Huge amounts of fresh sand, shifted cobbles and froth in significant quantities were the usual reminders of the destructive reign recent storms have had.
My pace down Marathon was steady at best and while I daydreamed, Ian was well out of earshot ahead for the most part. The climb to the Mud Caverns was far slippery than usual, a sure sign we were shadowed by recent flooding. After negotiating what used to be a far easier obstacle requiring the cutting of steps in a mud bank, we briefly visited the northern branch before turning for the south. A journey to the existing limit of the caverns along with some photography was undertaken. Dropping the camera down a boulder choke climb to a pool of mud put an end to that though.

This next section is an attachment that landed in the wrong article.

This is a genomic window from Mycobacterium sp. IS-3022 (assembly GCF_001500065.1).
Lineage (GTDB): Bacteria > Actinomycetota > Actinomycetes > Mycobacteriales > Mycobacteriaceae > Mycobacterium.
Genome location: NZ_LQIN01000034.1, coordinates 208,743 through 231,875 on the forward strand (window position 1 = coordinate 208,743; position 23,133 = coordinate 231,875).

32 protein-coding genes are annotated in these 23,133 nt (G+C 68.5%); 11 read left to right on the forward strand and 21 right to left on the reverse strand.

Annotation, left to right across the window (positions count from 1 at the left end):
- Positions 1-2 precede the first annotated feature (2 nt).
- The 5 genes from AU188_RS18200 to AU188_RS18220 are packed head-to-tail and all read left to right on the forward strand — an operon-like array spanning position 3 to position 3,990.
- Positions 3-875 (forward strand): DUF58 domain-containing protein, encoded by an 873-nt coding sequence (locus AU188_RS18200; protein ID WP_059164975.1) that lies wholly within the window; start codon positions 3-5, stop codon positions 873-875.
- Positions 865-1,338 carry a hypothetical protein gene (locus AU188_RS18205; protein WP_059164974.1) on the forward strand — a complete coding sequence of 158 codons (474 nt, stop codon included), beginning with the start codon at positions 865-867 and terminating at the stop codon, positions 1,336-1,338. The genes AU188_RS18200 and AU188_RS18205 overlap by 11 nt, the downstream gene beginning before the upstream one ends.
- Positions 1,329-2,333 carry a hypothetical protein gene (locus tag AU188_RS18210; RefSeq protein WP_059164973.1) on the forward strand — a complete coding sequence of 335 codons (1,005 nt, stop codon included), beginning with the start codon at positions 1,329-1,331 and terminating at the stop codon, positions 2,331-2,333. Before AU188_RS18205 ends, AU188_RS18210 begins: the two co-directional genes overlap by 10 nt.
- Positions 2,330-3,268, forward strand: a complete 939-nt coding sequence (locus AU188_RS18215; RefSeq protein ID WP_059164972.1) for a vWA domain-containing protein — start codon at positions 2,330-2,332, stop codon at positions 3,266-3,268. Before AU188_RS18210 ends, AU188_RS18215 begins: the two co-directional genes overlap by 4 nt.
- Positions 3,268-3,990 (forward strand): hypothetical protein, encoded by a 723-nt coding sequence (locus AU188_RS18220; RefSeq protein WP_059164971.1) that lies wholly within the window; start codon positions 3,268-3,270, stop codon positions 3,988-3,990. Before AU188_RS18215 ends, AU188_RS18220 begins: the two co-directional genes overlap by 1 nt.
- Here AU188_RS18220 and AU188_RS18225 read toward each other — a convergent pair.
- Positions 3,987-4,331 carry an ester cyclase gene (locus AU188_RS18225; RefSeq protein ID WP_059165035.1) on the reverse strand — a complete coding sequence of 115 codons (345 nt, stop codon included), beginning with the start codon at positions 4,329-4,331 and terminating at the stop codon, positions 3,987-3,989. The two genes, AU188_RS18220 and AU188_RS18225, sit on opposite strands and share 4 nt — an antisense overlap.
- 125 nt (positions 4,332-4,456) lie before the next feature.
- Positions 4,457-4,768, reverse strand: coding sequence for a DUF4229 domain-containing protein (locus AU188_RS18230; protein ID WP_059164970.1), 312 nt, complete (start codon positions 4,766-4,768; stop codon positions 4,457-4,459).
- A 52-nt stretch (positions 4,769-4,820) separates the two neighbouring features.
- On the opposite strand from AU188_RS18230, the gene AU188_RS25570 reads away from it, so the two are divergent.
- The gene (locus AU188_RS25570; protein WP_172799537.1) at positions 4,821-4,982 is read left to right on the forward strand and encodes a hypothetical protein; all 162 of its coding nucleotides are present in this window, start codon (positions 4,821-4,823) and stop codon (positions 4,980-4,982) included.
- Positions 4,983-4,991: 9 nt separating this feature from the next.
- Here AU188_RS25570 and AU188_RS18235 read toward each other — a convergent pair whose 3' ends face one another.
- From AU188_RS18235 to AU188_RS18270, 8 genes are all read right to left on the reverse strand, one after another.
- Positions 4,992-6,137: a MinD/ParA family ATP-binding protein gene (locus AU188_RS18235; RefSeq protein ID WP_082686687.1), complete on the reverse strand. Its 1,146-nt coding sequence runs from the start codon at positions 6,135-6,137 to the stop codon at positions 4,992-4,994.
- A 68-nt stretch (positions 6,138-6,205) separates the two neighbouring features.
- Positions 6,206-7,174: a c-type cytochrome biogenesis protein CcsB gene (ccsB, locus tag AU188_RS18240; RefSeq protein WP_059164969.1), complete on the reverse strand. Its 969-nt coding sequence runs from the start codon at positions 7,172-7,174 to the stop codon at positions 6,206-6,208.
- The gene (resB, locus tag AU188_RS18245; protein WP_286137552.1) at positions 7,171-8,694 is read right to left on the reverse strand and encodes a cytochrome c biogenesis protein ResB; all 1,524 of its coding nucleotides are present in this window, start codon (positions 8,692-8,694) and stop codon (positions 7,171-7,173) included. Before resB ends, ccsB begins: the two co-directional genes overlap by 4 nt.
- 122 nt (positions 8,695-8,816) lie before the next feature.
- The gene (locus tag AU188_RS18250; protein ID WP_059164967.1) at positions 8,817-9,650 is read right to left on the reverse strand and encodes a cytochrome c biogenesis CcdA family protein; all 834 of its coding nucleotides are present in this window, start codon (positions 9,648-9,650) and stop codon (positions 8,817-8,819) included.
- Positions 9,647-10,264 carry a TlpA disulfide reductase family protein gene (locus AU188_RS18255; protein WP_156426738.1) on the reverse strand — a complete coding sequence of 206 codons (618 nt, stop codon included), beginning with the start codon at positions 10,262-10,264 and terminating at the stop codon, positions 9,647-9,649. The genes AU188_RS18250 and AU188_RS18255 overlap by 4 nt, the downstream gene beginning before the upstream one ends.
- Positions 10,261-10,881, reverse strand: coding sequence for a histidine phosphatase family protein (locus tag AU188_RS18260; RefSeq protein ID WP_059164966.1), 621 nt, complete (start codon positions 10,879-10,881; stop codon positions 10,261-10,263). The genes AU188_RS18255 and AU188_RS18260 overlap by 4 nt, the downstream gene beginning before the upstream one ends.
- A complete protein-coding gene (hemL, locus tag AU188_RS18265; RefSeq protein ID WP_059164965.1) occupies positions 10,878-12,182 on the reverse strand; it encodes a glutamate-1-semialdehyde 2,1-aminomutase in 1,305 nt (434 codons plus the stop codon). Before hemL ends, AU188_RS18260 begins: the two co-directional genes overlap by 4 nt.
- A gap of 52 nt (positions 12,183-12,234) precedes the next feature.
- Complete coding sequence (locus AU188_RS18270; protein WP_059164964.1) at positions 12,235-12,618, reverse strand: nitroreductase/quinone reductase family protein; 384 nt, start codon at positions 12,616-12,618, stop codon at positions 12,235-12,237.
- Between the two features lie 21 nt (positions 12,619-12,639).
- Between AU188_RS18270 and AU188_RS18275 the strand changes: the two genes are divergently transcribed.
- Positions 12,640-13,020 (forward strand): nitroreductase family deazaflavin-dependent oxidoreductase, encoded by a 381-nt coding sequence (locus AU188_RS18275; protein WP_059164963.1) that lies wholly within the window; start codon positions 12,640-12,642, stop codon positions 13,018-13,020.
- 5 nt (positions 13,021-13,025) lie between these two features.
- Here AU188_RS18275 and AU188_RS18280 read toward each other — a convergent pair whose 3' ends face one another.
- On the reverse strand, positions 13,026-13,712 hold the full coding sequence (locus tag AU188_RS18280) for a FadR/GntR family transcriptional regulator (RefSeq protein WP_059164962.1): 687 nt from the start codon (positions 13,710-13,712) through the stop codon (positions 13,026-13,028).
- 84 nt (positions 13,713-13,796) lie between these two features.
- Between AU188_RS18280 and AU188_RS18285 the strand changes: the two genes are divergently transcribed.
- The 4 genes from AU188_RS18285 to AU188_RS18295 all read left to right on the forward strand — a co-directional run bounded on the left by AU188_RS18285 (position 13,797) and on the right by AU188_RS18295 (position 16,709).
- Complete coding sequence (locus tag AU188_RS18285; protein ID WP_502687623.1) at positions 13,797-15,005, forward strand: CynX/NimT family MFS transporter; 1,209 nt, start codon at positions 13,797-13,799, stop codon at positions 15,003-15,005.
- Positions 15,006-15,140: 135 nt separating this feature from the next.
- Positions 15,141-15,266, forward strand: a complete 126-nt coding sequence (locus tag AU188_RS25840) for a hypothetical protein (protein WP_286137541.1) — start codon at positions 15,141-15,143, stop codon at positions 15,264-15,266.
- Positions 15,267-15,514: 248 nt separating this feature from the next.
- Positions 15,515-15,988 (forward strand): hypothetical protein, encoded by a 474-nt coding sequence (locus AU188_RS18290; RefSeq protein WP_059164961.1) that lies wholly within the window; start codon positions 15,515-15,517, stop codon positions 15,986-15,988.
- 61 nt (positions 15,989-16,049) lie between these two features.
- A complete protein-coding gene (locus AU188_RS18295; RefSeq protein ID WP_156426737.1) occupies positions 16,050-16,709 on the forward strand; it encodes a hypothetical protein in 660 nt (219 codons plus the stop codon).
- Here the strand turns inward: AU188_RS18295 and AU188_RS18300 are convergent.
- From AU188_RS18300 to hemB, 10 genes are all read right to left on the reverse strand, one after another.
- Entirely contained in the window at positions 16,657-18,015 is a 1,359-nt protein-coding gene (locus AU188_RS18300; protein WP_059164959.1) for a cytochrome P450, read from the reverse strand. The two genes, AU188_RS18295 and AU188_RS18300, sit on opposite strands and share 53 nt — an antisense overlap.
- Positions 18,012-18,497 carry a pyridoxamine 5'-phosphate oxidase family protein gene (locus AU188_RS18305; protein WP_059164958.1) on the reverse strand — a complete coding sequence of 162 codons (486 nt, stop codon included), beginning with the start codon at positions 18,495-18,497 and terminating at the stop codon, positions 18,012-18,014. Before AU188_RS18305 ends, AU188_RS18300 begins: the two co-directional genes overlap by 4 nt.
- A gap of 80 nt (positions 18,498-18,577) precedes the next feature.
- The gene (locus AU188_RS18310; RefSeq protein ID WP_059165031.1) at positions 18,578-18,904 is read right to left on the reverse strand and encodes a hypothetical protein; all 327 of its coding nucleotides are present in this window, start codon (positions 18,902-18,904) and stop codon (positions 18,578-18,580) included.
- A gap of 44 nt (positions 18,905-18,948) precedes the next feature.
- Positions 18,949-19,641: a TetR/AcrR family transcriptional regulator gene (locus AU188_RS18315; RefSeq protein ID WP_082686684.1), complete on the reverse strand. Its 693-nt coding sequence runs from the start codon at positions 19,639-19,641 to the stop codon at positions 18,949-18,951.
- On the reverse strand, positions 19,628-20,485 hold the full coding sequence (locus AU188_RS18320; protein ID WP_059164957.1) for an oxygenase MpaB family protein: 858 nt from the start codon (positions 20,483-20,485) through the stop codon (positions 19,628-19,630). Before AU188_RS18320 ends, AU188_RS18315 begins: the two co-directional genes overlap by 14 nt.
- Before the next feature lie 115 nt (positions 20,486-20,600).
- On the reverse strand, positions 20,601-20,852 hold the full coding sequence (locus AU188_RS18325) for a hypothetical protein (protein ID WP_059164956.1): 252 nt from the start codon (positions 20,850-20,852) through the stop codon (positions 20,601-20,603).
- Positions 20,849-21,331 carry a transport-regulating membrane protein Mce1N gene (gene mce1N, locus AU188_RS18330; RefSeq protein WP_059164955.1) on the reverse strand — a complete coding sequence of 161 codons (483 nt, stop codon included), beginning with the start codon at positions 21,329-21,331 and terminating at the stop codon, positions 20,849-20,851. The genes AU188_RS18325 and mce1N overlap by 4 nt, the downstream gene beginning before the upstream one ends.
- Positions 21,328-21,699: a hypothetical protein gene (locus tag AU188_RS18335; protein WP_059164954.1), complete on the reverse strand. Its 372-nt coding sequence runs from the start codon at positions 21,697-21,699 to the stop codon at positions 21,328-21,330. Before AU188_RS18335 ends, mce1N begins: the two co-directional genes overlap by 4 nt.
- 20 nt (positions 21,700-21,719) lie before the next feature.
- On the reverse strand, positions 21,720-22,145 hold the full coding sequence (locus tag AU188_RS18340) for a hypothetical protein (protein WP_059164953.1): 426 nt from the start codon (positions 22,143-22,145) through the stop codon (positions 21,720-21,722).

The High Level Mud Caverns appear to have a story all of their own and probably rate as one of the grimmest sections of cave in the north. With cold and fatigue setting in due to the frigid mud and heavy draught, we turned. Care must truly be exercised in this incredibly unforgiving and slippery environment.
With the climb back down behind us we stopped for a breather and a shared bar of chocolate, exactly a year to the day since we were last here together.
The shift in season was obvious on the return, the chilly waters being a vast contrast to those some months earlier.
A later than anticipated exit was then made to a wild night after a 5/6 hour trip.
© Simon Beck, 2016. The copyright for this article and photographs remains with the author. It should not be reproduced without permission.